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Man Dies in Garza County Jail in Post, Texas From Apparent Drug Overdose

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Juan Raul Garcia, Jr. passed away while in the custody of the Garza County Sheriff’s Office on February 9, 2018.  Information in this post was obtained from a custodial death report filed by the Garza County Sheriff’s Office with the Attorney General of Texas.  We make no allegation of any wrongdoing but instead are simply providing information.

Mr. Garcia entered the Garza County Jail on February 9, 2018 at approximately 3:49 p.m., being booked on a warrant out of a different county for driving while his license was invalid.  At the request of a jailer, EMS was called to check Mr. Garcia upon intake.  EMS checked Mr. Garcia’s vital signs and said that he was likely having a panic attack.  Therefore, at approximately 3:49 p.m., Mr. Garcia was escorted to cell 192 to be changed  out.  A medical officer advised the captain that Mr. Garcia needed to be moved to a detox holding cell, number 188, for observation.  The report is not clear about why Mr. Garcia was moved to a detox cell if in fact it was believed that he was only having a panic attack.

Mr. Garcia told an officer that he did not think he was going to make it.  He then said that he had swallowed about a gram of methamphetamine.  He was shaking and sweating profusely.  Mr. Garcia, in response to being asked whether his body felt hot, answered, “Yes.”  He was then asked if he would like to take a shower to cool down and maybe calm his nerves.  He was asked one or more additional questions about how much methamphetamine he had swallowed and how often he used methamphetamine.  It appears from the report that Mr. Garcia was not provided any additional medical assistance after the jail learned that he had swallowed methamphetamine and was having significant physical issues.  It also appears that, no later than approximately 4:45 p.m., Mr. Garcia was left in detox cell number 188.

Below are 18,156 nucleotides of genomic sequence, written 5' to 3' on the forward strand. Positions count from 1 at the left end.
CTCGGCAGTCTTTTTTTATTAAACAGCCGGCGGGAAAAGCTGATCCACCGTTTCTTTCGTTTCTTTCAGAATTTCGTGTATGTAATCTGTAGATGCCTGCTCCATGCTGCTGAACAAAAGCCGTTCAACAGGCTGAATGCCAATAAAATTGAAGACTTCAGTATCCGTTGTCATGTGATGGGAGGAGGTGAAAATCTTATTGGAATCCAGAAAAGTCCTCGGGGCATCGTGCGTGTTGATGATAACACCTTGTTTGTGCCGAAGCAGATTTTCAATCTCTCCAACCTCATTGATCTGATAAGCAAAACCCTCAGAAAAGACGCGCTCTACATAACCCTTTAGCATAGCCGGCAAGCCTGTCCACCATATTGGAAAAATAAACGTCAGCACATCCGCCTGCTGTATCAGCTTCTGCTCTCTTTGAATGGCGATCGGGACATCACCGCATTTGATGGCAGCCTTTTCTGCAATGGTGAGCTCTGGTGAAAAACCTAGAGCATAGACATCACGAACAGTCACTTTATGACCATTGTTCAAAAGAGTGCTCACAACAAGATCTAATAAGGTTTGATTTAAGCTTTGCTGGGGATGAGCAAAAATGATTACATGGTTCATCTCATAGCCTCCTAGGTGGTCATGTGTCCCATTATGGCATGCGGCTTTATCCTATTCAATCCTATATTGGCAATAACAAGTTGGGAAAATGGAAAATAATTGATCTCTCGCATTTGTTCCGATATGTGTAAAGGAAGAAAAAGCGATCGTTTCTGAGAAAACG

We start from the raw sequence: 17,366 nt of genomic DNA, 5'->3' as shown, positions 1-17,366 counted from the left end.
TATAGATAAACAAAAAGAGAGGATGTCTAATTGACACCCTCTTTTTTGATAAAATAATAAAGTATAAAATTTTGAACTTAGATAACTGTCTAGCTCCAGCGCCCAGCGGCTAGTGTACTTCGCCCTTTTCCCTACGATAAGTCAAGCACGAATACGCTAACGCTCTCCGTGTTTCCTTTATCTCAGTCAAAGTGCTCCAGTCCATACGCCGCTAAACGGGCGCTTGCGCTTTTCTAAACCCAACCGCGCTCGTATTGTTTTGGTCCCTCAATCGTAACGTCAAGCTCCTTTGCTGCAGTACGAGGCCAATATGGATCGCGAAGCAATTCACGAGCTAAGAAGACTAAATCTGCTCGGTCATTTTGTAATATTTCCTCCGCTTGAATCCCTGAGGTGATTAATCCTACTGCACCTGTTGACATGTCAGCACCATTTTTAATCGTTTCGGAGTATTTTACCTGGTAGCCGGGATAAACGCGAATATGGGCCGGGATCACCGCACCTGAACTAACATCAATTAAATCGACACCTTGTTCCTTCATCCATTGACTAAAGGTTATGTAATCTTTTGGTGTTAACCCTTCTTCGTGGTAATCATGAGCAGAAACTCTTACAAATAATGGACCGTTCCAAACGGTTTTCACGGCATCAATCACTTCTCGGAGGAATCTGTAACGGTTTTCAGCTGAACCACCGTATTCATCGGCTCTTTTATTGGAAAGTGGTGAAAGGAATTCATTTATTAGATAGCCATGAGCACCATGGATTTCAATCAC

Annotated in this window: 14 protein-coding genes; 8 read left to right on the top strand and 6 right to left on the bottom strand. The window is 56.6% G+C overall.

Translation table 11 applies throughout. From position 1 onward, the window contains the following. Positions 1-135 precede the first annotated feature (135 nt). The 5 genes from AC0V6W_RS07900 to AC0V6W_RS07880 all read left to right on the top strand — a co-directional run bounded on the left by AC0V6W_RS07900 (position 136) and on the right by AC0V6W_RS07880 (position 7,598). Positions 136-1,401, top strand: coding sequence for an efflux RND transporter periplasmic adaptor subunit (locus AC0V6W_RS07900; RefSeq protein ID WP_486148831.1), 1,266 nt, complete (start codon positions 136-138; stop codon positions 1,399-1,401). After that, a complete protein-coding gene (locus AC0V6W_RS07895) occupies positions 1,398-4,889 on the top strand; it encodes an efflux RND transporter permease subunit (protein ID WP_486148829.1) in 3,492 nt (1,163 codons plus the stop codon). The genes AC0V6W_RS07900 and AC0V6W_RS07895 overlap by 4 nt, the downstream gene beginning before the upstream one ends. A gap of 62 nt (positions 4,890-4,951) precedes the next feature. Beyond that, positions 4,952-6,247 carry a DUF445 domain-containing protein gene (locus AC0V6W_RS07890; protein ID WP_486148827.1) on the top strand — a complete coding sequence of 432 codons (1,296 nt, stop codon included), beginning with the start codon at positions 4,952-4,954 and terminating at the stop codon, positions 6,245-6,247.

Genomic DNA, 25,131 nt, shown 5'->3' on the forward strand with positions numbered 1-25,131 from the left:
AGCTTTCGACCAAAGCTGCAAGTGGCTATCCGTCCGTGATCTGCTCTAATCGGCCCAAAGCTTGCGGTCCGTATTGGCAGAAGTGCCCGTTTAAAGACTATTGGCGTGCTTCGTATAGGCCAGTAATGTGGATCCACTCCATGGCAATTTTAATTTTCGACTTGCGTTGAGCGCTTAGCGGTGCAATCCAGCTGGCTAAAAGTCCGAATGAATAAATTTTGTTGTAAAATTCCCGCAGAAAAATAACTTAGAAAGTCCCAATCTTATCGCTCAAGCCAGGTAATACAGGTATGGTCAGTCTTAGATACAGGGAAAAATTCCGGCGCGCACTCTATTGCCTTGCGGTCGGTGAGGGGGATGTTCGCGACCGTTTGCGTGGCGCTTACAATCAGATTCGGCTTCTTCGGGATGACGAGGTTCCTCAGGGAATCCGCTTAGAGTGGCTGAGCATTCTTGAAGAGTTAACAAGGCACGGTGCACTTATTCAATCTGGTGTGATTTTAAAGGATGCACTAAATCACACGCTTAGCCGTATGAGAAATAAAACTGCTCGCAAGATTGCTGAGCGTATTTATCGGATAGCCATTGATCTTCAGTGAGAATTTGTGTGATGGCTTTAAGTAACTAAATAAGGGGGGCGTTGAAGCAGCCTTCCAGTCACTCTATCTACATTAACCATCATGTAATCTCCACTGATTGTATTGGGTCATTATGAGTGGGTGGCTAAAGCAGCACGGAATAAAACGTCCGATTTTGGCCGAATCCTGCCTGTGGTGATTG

At approximately 6:05 p.m., a medical officer called the captain on the phone and said that she needed the captain in the jail.  The captain entered the book-in area and observed Mr. Garcia on the floor in detox cell number 188, along with another police officer doing chest compressions.  Mr. Garcia was pronounced deceased within the hour.

Once again, as we indicate above, we make no allegation of  any wrongdoing in this post.  However, pretrial detainees, who have been convicted of nothing, are entitled pursuant to the Fourteenth Amendment of the United States Constitution to reasonable medical care.  They are also entitled to be protected from themselves and others.  If jailers know of medical needs and are deliberately indifferent to those needs, they can be liable for violation of the Fourteenth Amendment and can be sued for damages pursuant to 42 U.S.C. Section 1983.

Written By: author image Dean Malone
author image Dean Malone
Dean Malone is the founder of Law Offices of Dean Malone, P.C., a jail neglect civil rights law firm. Mr. Malone earned his bachelor's degree at the University of Texas at Dallas, graduating summa cum laude with a 4.0 GPA, and from Baylor University School of Law with a general civil litigation concentration. Mr. Malone served in several staff positions for the Baylor Law Review, including executive editor. Mr. Malone is an experienced trial lawyer, trying a number of cases to jury verdict and also handling arbitrations through final hearing. He heads the jail neglect section of his law firm, in which lawyers litigate cases involving serious injury and death resulting from jail neglect and abuse. Lawyers frequently refer cases to Mr. Malone due to his focus on this very complicated civil rights practice area.